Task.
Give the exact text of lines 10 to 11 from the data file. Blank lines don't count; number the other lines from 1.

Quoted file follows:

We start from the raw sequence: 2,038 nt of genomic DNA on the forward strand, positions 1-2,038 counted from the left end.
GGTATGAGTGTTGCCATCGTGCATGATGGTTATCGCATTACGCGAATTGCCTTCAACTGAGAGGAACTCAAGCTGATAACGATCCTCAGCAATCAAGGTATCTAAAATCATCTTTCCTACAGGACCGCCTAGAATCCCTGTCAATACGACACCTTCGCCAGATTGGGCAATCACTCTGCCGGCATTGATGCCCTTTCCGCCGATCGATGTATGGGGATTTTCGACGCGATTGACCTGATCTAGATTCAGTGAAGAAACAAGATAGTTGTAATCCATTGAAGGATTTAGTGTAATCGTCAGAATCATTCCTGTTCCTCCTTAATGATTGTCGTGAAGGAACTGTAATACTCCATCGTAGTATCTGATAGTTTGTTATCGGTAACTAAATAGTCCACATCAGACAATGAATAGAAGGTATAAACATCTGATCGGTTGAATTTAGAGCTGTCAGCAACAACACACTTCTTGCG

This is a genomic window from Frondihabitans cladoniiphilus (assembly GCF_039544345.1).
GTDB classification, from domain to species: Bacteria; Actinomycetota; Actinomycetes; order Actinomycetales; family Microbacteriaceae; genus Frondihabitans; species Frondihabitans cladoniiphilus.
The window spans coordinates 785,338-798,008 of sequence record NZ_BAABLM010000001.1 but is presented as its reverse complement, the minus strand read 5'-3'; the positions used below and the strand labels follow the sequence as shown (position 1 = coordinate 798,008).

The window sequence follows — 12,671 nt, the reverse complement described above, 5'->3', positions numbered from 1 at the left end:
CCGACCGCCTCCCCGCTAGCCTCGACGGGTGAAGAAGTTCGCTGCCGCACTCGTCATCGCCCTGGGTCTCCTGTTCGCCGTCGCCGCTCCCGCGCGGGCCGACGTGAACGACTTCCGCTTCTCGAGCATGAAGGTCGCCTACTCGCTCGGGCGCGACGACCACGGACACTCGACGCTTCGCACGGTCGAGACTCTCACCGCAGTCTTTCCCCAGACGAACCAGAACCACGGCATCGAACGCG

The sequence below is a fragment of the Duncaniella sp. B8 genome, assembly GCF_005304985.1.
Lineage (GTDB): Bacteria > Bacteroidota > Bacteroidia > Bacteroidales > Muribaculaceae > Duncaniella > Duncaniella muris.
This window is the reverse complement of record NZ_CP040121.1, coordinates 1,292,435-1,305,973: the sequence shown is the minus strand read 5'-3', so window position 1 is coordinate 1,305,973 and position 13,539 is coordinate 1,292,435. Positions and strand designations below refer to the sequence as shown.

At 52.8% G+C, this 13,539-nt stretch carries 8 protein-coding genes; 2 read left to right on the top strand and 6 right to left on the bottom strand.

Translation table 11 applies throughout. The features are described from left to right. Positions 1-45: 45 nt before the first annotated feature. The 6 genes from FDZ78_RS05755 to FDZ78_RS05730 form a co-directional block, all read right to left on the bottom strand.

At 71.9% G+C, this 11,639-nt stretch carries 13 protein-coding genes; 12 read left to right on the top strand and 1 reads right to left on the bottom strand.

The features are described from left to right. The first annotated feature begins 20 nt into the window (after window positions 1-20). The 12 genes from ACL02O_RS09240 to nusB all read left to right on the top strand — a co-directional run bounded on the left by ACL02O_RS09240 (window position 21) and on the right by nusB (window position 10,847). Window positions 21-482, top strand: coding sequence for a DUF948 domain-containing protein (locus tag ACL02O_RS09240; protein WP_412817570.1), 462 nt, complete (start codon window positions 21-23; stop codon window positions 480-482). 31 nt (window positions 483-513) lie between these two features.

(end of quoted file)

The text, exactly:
This window is the reverse complement of record NZ_CP040121.1, coordinates 1,292,435-1,305,973: the sequence shown is the minus strand read 5'-3', so window position 1 is coordinate 1,305,973 and position 13,539 is coordinate 1,292,435. Positions and strand designations below refer to the sequence as shown.

At 52.8% G+C, this 13,539-nt stretch carries 8 protein-coding genes; 2 read left to right on the top strand and 6 right to left on the bottom strand.